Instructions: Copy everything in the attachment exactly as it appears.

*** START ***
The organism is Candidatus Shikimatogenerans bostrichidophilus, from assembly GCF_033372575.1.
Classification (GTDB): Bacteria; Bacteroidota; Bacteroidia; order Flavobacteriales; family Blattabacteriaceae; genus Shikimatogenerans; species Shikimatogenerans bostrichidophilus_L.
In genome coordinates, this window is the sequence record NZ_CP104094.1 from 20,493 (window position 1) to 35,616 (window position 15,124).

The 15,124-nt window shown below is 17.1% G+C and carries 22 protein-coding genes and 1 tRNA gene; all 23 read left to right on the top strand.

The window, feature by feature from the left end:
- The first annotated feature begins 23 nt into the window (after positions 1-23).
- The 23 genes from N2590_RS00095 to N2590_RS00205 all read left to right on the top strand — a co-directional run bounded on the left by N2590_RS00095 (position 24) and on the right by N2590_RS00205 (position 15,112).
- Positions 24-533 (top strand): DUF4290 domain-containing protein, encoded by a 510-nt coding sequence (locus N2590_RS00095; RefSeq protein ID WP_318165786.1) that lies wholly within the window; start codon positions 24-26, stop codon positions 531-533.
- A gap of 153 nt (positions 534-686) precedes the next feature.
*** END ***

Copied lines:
The organism is Candidatus Shikimatogenerans bostrichidophilus, from assembly GCF_033372575.1.
Classification (GTDB): Bacteria; Bacteroidota; Bacteroidia; order Flavobacteriales; family Blattabacteriaceae; genus Shikimatogenerans; species Shikimatogenerans bostrichidophilus_L.
In genome coordinates, this window is the sequence record NZ_CP104094.1 from 20,493 (window position 1) to 35,616 (window position 15,124).

The 15,124-nt window shown below is 17.1% G+C and carries 22 protein-coding genes and 1 tRNA gene; all 23 read left to right on the top strand.

The window, feature by feature from the left end:
- The first annotated feature begins 23 nt into the window (after positions 1-23).
- The 23 genes from N2590_RS00095 to N2590_RS00205 all read left to right on the top strand — a co-directional run bounded on the left by N2590_RS00095 (position 24) and on the right by N2590_RS00205 (position 15,112).
- Positions 24-533 (top strand): DUF4290 domain-containing protein, encoded by a 510-nt coding sequence (locus N2590_RS00095; RefSeq protein ID WP_318165786.1) that lies wholly within the window; start codon positions 24-26, stop codon positions 531-533.
- A gap of 153 nt (positions 534-686) precedes the next feature.